Acts of Worship New Muslims

The Obligation of Hajj: The Fifth Pillar of Islam

By Dr. Salih Al-Fawzan 

Hajj (Pilgrimage) is considered one of the pillars and major acts of Islam; Allah (Exalted be He) says:

The Obligation of Hajj-The Fifth Pillar of Islam

Allah has made an obligation on Muslims to perform Hajj to Makkah.

And (due) to Allah from the people is a pilgrimage to the House – for whoever is able to find thereto a way. But whoever disbelieves – then indeed, Allah is free from need of the worlds. (Aal `Imran 3:97)

That is to say, Allah has made an obligation on Muslims to perform Hajj to Makkah, as indicated in the word “due” in the aforesaid verse. In the same verse, Allah refers to those who abandon this act of worship as disbelievers, saying:

But whoever disbelieves – then indeed, Allah is free from need of the worlds. (Aal `Imran 3:97)

All this confirms that Hajj is an obligatory act of worship and whoever does not believe in it is uniformly agreed to be a disbeliever.

Allah commanded His Intimate, Prophet Ibrahim (Abraham), saying:

And proclaim to the people the Hajj (pilgrimage). (Al-Hajj 22:27)

Moreover, Ali ibn Abi Talib (may Allah be pleased with him) narrated that the Prophet (peace be upon him) said:

“Whoever has the provision and the riding animal (or the means) that can carry him to the House of Allah (i.e. the Ka`bah) and he does not perform Hajj), then it does not matter if he dies as a Jew or a Christian.” (At-Tirmidhi)

The Prophet (peace be upon him) also said:

“Islam is based on five (pillars): (1) testifying that there is no deity but Allah and that Muhammad is the Messenger of Allah: (2) performing the (compulsory congregational) prayers dutifully and perfectly; (3) paying Zakah; (4) observing fasting during the month of Ramadan; (5) performing Hajj (Pilgrimage) for those who can afford it.” (Al-Bukhari and Muslim)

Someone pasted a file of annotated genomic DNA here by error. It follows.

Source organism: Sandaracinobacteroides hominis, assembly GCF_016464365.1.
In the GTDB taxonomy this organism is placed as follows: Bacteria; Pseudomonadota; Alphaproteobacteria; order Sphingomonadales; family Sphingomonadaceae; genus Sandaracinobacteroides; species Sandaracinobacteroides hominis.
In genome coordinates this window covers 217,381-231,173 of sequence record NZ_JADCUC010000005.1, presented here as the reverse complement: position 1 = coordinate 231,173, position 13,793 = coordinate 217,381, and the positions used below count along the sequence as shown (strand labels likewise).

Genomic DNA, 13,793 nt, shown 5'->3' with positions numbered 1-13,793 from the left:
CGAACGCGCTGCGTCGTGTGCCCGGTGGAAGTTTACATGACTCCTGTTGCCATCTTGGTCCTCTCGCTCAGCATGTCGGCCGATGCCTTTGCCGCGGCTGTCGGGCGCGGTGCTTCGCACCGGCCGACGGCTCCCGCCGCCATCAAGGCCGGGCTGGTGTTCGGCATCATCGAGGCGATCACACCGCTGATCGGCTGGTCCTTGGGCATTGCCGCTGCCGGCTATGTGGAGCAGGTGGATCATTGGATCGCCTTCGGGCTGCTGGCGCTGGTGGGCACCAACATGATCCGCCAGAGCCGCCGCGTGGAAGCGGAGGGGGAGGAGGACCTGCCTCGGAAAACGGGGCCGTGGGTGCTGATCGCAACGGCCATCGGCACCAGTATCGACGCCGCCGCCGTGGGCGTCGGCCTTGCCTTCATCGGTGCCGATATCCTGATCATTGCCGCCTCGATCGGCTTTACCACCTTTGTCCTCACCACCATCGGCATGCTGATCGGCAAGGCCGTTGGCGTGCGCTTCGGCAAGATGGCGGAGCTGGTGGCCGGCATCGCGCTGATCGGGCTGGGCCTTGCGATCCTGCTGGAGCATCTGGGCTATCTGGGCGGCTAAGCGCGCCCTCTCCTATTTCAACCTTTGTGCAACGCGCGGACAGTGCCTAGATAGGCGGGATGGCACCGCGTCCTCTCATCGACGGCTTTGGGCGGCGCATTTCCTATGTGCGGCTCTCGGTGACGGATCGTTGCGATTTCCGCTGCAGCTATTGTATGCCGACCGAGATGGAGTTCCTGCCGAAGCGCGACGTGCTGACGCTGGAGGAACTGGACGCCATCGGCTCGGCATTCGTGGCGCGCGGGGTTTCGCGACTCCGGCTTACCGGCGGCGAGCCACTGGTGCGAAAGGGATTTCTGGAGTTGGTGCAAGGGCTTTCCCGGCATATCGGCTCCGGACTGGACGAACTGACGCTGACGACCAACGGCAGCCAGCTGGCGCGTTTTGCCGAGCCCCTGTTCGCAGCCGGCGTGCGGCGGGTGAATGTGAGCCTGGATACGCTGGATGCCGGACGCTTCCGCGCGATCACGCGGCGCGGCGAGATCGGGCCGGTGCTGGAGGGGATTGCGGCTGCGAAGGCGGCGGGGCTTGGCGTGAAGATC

The phrase “who can afford it” implies a condition on whom performing Hajj is obligatory; that one must have enough provisions and means of transportation to travel to Makkah and return back to one’s folks.

That they may witness benefits for themselves and mention the name of Allah on known days over what He has provided for them of (sacrificial) animals. (Al-Hajj 22:28)

Allah continues:

Then let them end their untidiness and fulfill their vows and perform Tawaf around the ancient House. (Al-Hajj 22:29)

In other words, the people are the beneficiaries from Hajj, not Allah, because Allah if free from need of the worlds. (Aal `Imran 3:97) Allah is by no means in need of the pilgrims, unlike the pilgrims who are in need of the Lord to glorify and worship. It is the people who need Allah. So they come to visit His House seeking His aid to satisfy their needs.

The Last Pillar

The obligation of Hajj is decreed as the last pillar of Islam, after Prayer, Zakah, and Fasting. This is because prayer, the basic pillar of religion, is performed five times a day, so it has to be the first pillar of Islam. Zakah has to come next as it is always combined with prayer in many Qur`anic verses.

Similarly, fasting follows them, as it is regularly observed, but once a year. On the other hand, Hajj was prescribed in Islam in the ninth year A.H. (i.e. after the Prophet’s Hijrah (Immigration to Medina) according to the majority of scholars.

We should also know that the Prophet (peace be upon him) performed Hajj only once in his lifetime and it is called the Farewell Hajj which was in the tenth year A.H, but the Prophet performed `Umrah (Lesser Pilgrimage) four times in his lifetime.


The article is an excerpt from the author’s book “A Summary of Islamic Jurisprudence”.

Dr. Salih Al-Fawzan is a Professor of Islamic Jurisprudence, Member of the Board of Senior Ulema & Member of the Permanent Committee for Fatwa and Research.

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His Character New Muslims

Prophet’s Physical Features: As If You Were Seeing Him

By: Salman Al-Oadah

One feels amazed by the degree of detailing in the description of the Prophet’s physical features. The scholars talked about his external traits in the minutest way.

Prophet’s Physical Features

His body was moderate in everything. He was neither too tall, nor too short, but average height.